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5 Fast Facts: Sofonisba Anguissola

Blog Category:  5 Fast Facts

Impress your friends with five fast facts about Italian artist Sofonisba Anguissola (ca. 1532–1625), whose work is currently on view at NMWA in Picturing Mary.
1. All in the Family
Anguissola’s father, Amilcare, encouraged all of his children’s artistic pursuits. Sofonisba began her artistic training alongside her sister Elena, but it was her younger sisters Lucia and Europa who truly followed in their sister Sofonisba’s footsteps by pursuing careers as painters.

Sofonisba Anguissola (Cremona, ca. 1532–Palermo, 1625), Self-Portrait at the Easel, 1556; Oil on canvas, 26 × 22 3/8 in.; Muzeum-Zamek, Łańcut; inv. 916MT
Sofonisba Anguissola (Cremona, ca. 1532–Palermo, 1625), Self-Portrait at the Easel, 1556; Oil on canvas, 26 × 22 3/8 in.; Muzeum-Zamek, Łańcut; inv. 916MT

2. Mystifying Michelangelo
While Michelangelo didn’t officially take on Anguissola as a student, letters to him from Anguissola’s father show he gave advice to the young artist. He particularly praised Anguissola’s ability to render a crying boy in Boy Bitten by a Crayfish.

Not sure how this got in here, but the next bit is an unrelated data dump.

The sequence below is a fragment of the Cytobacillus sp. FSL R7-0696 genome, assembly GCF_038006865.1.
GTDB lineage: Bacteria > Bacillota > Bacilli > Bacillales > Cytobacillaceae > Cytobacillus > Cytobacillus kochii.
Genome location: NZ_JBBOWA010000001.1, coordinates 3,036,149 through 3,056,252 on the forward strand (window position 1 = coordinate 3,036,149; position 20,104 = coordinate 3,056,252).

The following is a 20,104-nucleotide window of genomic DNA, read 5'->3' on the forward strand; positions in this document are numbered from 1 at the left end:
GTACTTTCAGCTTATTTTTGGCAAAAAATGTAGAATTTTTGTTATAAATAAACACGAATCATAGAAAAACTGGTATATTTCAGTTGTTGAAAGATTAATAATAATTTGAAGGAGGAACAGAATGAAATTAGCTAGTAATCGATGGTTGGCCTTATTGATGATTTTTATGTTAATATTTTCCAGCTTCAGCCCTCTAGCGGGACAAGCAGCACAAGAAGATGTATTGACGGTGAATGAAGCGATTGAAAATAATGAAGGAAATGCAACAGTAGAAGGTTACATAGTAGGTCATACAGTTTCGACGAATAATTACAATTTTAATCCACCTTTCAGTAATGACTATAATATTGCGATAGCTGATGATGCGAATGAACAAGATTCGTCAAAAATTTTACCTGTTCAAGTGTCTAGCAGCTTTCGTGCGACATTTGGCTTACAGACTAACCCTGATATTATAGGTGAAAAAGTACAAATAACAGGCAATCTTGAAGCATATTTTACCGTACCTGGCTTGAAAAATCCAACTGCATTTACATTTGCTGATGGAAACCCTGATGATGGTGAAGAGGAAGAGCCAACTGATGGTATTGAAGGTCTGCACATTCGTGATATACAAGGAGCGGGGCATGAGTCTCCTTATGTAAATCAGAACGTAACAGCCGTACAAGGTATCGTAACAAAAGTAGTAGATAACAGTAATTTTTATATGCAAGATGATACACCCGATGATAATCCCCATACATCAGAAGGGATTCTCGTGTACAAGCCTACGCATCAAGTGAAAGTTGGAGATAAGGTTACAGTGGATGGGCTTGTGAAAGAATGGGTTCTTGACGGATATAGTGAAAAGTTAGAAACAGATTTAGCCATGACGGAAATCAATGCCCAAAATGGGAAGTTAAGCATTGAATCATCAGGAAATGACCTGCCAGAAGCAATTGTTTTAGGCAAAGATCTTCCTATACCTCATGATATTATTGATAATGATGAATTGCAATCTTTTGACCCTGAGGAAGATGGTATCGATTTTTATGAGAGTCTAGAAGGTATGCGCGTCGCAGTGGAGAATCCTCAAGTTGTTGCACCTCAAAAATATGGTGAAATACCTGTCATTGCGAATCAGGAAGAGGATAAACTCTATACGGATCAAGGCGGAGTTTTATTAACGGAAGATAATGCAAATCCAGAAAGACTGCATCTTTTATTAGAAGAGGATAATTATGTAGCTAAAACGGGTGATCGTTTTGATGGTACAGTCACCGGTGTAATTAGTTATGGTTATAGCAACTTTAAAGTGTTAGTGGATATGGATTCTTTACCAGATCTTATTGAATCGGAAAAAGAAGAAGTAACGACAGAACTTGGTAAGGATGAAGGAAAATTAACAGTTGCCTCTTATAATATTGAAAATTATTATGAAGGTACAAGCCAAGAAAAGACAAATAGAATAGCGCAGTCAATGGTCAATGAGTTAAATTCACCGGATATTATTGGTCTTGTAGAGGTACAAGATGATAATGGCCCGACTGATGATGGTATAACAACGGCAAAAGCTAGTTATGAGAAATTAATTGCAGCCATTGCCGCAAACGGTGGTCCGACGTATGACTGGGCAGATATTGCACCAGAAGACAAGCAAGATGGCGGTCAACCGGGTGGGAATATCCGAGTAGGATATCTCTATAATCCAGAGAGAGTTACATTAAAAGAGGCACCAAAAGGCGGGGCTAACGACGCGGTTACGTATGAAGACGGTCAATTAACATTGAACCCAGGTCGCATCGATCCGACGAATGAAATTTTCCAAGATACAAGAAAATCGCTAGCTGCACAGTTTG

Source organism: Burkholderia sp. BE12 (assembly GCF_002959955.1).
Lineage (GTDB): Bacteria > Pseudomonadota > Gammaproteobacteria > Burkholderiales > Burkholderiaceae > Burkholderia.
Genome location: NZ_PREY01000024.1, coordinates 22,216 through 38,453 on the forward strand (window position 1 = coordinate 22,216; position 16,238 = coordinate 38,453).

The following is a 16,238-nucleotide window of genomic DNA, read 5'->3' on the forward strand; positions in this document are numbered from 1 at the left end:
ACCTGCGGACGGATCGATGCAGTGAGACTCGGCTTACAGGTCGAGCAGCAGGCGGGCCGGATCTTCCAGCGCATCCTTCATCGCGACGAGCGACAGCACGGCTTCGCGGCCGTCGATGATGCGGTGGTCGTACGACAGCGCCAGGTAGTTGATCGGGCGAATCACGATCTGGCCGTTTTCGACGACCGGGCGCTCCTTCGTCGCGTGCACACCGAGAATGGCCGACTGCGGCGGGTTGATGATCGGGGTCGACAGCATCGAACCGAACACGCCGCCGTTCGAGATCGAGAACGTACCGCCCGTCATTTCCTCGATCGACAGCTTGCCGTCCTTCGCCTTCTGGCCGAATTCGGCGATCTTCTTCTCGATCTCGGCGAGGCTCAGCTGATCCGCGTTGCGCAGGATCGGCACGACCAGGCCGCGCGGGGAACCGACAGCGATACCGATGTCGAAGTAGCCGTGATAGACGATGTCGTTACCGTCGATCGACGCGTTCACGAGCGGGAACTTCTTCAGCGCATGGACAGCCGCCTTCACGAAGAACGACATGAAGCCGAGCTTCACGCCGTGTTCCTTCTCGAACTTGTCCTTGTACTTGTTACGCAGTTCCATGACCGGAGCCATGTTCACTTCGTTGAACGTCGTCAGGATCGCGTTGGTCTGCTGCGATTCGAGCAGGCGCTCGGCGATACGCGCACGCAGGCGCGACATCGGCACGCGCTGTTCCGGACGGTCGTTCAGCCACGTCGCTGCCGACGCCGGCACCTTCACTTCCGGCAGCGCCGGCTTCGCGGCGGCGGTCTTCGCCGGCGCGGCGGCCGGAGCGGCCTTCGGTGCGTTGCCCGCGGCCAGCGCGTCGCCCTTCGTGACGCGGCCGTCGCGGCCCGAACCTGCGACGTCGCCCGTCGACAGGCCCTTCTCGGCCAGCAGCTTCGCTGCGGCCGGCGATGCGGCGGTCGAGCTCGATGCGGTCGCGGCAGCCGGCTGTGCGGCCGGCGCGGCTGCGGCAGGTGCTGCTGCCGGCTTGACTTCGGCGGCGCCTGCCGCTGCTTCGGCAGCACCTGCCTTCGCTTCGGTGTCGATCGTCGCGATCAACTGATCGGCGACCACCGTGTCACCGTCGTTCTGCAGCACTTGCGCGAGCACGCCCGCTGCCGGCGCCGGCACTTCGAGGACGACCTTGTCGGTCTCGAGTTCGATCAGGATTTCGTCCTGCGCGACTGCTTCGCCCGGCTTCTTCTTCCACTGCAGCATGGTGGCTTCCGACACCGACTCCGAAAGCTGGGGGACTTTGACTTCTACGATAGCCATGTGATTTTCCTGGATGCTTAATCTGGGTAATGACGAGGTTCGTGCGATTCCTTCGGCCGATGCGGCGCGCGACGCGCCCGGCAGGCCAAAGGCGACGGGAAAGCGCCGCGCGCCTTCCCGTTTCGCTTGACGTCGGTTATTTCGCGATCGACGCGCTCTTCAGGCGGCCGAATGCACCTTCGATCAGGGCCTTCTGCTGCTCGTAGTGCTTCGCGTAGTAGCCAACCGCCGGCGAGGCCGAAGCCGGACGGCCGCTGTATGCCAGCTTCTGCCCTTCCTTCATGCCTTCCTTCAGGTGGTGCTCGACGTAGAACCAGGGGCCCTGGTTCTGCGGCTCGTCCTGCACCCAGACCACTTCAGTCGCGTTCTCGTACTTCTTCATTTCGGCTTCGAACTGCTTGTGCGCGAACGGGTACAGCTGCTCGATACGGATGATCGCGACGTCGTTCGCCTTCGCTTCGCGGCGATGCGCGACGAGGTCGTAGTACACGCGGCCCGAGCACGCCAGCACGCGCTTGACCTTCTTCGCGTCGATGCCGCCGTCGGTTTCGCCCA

3. Like a Virgo
Anguissola often described herself as “virgo,” a young woman or virgin, in the Latin inscriptions she included on her self-portraits. In Self-Portrait, ca. 1556 the full inscription reads: “The maiden Sofonisba Anguissola, depicted by her own hand, from a mirror, at Cremona.”
4. Royal Affair
Anguissola’s talent eventually caught the attention of the wealthy Spanish court. In 1559, Phillip II of Spain invited Anguissola to court as a lady-in-waiting to Queen Isabella. While there, Anguissola painted portraits of the royal family, gave the queen drawing lessons, and cared for the infantas.
5. So Nice We Showed It Thrice
NMWA’s 1995 exhibition Sofonisba Anguissola: A Renaissance Woman as well as Italian Women Artists in 2007 featured Anguissola’s Self-Portrait at the Easel. If you missed it, it’s back for Picturing Mary: Woman, Mother, Idea at NMWA, on view through April 12, 2015.

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